I just made a bunch of sandwiches to take to the L.A. Times Festival of Books. Unlike some outdoor events, which are all about the food (funnel cake! that corn dripping with mayo that always looks so tasty but way too messy for an OCD girl like myself to even attempt!), LATFOB has apparently contracted with only the most corporate and boring food vendors. So instead of waiting in line forty minutes for a Panda Bowl, AK and I will be eating PB&J on the slightly odd bread I made a few days ago.
I substituted almonds for walnuts, currants for raisins and, for oatmeal…Cheerios. Trader Joe’s O’s, technically. Even though the bread machine recipe book is plastered with warnings about substitutions—it’s like they knew I was coming—it all turned out surprisingly well.
So, yeah, I’m starting to feel summery and outdoorsy. I’m wanting to pack lunches and wear sundresses paint my toenails (which I also just did, an Orange Crush orange). But I actually logged in to recommend an indoor event.
Thursday night AK and I saw Bengal Tiger at the Baghdad Zoo at the newly refurbished Mark Taper Forum, which now sort of looks like the Landmark Theatre in Westwood, all dark retro wood and green velvet. And very high quality paper towels in the bathrooms. AK grabbed a big stack for her car.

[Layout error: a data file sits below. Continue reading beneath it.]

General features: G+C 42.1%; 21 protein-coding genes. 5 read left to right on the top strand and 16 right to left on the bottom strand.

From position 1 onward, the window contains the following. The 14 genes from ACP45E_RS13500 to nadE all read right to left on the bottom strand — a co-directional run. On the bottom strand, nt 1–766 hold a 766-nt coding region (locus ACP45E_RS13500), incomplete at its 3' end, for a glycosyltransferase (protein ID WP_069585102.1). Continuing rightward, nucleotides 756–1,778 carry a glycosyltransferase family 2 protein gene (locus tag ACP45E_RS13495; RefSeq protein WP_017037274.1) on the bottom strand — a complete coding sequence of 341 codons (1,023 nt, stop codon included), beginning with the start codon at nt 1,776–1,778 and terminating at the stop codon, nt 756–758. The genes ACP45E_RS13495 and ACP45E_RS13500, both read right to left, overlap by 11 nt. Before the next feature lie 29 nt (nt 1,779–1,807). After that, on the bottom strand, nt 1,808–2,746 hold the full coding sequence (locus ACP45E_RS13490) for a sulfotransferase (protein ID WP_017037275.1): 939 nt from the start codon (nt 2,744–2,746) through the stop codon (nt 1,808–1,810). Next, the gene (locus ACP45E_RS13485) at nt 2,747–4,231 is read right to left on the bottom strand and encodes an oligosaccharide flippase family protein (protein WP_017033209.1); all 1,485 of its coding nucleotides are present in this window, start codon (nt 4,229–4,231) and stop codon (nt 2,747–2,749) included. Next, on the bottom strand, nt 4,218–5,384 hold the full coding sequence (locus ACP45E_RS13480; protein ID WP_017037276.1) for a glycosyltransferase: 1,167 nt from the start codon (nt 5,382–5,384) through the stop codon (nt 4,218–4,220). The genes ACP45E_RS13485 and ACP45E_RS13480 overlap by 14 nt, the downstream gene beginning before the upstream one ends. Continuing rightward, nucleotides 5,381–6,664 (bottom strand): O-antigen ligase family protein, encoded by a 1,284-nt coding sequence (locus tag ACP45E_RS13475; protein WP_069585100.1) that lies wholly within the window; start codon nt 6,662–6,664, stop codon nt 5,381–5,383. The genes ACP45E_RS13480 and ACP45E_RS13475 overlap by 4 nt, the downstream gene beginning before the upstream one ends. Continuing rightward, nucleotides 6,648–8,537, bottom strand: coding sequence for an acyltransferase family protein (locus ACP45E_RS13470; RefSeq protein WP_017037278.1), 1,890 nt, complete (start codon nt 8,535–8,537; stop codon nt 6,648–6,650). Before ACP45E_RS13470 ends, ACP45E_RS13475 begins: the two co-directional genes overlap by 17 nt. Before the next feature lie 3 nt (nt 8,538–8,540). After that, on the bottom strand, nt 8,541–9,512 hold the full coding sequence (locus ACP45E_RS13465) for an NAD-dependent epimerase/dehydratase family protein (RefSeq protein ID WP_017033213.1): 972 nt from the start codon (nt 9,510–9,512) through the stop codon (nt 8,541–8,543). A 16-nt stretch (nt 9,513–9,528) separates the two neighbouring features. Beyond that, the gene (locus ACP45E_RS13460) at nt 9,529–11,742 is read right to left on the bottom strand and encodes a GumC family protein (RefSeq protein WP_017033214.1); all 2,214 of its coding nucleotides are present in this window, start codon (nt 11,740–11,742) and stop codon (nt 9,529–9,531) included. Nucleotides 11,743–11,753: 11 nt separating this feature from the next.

The play takes place in Iraq in 2003 and (spoiler alert, sort of) almost everyone dies, but nevertheless it’s still something of a comedy, with rapid-fire dialogue that is fresh and youthful (think soldier trying to explain the many meanings of “bitch” to his Iraqi interpreter).
The titular tiger is a thoughtful, existential beast with a tendency, he admits, to get stupid when he gets hungry. Which is how he comes to bite off the hand of a soldier offering him a Slim Jim, and how the soldier’s scared, even stupider buddy comes to freak out and shoot the tiger. The tiger is played by an older man in a schlumpy T-shirt and khakis. No ears, no tail.
This is how much logic there is to the violence in Baghdad, a place where a gardener can turn interpreter, reluctantly serving the Americans who are here to kill the Iraqi elite he used to reluctantly serve. It’s hard to find meaning in life or death, as both the living and the city’s many ghosts discover.
Although it’s a play about war, it is just as much a play about God, or God’s absence, or—as the play unfolds within the gardener’s ripped-apart fallen Eden of a palace yard—the ways we make our own heaven and hell. I can enjoy a hammered-home theme if it’s hammered home stylishly and smartly, but this play has none to offer. When it ended, I was taken off guard. That was it? But it worked, and we walked out of the theater feeling contemplative and a little hopeful.